Q: I just bought myself a bottle of very good cold-pressed prune pit oil! My main idea is to use it for amaretto cookies (instead of apricot pit oil), but that is all I can think off. Any ideas for other uses?
Q: I typically use a Greek olive oil from a local gourmet foods store that is pure, unfiltered, and has low acidity. It is delicious, unlike any olive oil I've had before, but it is meant more for finishing or using as a dip. What do your readers use as their main cooking olive oil?
in 2005, Paul and his family started to grow olives on their land in Dayton, Oregon, a feat many told them was impossible. After years of challenges (and laughter!) they've successfully harvested heritage varieties of olives and pressed them into olive oil. Take a tour with me of this unique olive oil maker!
Q: Coconut showed up as a "moderate intolerance" in a recent allergy screening. We have a lot of allergies and intolerances in our house (gluten, soy, peanuts, and dairy), and I've been relying on coconut flakes, oil, milk, and butter for a lot of my cooking. Any substitution ideas?
Earlier this year we splurged on a bottle of Moroccan argan oil, and it sits in our pantry like a bottle of liquid gold, used sparingly and savored deeply. At first we were merely curious about the intensely nutty flavor of this oil, which we had associated with cosmetics more than cuisine. As we learned more, we were captivated by the details of its history and production involving rare trees, goats, and the Berber women's cooperative movement.
There is only one problem with niter kibbeh: I can't stop eating it, whether I'm melting a spoonful into a pot of lentils or sneaking a dollop straight from the jar. This spiced clarified butter is the "secret ingredient" to many Ethiopian dishes, as well as anything else you can imagine using it on, from meat to eggs to vegetables. (Psst... try it on popcorn!)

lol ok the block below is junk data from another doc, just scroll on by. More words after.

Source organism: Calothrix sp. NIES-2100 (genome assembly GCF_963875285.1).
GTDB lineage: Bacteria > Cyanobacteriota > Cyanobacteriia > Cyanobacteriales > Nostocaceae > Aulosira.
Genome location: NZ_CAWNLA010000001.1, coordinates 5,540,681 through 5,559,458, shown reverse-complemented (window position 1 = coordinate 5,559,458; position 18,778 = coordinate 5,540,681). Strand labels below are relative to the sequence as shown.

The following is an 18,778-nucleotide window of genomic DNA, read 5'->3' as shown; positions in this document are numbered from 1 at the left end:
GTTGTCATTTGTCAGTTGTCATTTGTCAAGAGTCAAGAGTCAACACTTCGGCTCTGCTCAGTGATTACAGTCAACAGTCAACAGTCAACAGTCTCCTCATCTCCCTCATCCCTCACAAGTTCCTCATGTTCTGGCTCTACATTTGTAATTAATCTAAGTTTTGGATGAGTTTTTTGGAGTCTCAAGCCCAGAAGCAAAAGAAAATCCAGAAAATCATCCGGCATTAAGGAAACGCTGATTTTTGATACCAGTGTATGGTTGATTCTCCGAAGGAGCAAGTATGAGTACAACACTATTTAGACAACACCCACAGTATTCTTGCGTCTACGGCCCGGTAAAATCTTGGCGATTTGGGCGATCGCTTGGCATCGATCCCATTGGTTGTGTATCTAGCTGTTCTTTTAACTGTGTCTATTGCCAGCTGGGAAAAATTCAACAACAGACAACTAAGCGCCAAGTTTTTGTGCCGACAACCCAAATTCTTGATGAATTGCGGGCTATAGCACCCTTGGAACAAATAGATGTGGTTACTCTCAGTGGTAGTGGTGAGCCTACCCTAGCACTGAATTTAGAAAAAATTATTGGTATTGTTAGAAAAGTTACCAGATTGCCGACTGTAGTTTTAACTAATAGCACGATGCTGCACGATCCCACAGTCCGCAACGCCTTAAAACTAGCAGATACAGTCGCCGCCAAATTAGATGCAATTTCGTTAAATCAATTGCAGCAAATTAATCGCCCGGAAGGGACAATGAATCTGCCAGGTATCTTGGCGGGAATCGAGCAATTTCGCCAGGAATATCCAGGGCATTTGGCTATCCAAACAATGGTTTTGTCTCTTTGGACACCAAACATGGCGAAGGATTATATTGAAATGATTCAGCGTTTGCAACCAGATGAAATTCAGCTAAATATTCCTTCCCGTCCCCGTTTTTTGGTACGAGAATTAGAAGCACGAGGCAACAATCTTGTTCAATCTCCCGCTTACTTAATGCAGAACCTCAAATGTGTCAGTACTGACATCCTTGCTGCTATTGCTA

Quitokeeto (pronounced "kee-toh") is an online pop-up shop curated by Heidi Swanson (of 101cookbooks.com) and Wayne Bremser. With an eye towards beautiful, lasting design, the shop features utilitarian kitchen "jewelry" and unique products from small producers. Their aim is to stock a very short list of things that are special, lovely, and worth owning.
While it's great to buy specialty products in-person from the maker, sometimes it's just not possible. (We don't all live near a food or farmer's market.) So to appreciate the full scale and variety of today's artisanal offerings, you have to go online. These nine marketplaces have you covered:
People can be protective about their pesto recipes and approaches. A little extra garlic or the special way they grind down the pesto? It's the magic touch. This is largely because pesto is so adaptable: you can create a signature pesto of your own using different nuts, greens, cheeses and spices. And that is exactly what we have here.